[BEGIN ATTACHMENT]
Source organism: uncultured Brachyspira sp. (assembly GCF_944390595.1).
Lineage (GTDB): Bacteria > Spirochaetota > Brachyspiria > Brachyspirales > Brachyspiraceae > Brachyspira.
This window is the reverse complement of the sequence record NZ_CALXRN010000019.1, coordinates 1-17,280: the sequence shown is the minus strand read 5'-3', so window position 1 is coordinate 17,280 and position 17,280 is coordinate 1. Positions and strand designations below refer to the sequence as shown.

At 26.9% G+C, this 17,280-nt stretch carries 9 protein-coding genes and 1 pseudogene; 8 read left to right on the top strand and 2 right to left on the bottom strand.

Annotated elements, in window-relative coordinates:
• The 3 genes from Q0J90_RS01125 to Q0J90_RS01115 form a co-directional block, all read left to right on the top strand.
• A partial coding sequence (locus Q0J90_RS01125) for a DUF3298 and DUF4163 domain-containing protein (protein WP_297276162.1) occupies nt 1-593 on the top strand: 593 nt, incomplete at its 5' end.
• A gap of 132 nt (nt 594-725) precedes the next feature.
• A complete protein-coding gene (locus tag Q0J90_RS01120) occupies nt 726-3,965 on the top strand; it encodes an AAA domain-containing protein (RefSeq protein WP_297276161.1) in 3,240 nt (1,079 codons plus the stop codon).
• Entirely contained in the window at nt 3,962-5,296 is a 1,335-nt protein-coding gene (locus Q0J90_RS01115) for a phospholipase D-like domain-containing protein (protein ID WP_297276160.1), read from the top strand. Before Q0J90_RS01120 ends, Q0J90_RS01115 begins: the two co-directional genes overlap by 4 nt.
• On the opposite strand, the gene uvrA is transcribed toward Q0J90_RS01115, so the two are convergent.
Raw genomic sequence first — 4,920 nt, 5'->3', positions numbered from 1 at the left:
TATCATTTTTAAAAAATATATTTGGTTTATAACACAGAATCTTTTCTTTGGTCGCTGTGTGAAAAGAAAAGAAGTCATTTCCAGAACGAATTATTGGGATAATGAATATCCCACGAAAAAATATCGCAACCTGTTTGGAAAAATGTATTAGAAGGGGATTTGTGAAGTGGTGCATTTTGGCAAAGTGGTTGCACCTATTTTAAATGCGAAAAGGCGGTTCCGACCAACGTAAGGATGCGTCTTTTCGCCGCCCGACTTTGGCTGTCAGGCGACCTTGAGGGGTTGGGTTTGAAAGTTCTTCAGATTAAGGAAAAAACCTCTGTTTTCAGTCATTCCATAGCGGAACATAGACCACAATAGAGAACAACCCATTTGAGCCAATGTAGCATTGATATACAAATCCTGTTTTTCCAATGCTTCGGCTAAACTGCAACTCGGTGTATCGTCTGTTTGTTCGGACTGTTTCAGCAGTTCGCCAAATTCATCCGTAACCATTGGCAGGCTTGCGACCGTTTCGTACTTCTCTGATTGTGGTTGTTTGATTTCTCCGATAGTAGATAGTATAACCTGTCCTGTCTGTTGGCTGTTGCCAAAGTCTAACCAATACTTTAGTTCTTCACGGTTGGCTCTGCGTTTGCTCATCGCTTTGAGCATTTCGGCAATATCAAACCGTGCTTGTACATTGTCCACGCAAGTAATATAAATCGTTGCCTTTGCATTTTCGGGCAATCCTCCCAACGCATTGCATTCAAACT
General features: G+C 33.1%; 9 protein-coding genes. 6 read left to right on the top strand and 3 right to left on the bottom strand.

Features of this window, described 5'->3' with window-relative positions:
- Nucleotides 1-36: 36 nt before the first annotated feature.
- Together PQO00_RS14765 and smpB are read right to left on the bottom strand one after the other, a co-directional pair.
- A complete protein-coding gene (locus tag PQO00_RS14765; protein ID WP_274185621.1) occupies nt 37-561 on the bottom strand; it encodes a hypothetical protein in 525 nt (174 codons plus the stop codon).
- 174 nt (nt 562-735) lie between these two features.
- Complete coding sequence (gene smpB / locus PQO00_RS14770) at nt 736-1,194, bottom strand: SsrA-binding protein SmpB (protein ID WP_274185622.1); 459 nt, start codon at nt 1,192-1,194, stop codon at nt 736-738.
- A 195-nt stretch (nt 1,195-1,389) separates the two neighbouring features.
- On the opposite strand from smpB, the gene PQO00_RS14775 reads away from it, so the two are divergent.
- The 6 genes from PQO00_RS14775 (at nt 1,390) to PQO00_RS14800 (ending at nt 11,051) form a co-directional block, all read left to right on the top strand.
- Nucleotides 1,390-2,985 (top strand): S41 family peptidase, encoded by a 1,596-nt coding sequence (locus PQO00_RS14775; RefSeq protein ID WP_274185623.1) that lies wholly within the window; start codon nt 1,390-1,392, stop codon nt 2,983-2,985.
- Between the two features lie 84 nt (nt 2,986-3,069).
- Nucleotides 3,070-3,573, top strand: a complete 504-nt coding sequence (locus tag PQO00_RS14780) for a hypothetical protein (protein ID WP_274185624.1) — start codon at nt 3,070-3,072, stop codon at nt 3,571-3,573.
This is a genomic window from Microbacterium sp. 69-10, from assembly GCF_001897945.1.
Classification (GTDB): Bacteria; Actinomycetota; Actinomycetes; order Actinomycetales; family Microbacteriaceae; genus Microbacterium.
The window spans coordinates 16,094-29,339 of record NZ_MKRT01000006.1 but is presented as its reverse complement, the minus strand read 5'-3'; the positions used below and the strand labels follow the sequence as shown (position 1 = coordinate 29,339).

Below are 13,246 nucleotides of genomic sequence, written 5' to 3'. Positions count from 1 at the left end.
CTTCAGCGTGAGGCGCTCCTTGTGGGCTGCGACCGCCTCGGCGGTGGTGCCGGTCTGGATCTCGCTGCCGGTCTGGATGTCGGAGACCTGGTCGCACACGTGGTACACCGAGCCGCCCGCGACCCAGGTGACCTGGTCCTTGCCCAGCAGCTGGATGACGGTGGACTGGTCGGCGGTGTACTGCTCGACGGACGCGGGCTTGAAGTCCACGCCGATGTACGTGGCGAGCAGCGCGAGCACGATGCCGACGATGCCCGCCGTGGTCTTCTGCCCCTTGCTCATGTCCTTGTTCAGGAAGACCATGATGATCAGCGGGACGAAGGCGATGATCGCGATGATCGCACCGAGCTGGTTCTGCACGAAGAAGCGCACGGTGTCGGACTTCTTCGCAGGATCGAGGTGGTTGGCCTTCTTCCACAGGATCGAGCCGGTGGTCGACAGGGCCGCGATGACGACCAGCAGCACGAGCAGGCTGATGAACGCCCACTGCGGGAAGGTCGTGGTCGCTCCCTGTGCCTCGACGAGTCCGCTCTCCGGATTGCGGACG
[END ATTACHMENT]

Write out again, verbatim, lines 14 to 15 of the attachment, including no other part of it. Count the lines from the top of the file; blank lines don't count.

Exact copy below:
General features: G+C 33.1%; 9 protein-coding genes. 6 read left to right on the top strand and 3 right to left on the bottom strand.

Features of this window, described 5'->3' with window-relative positions: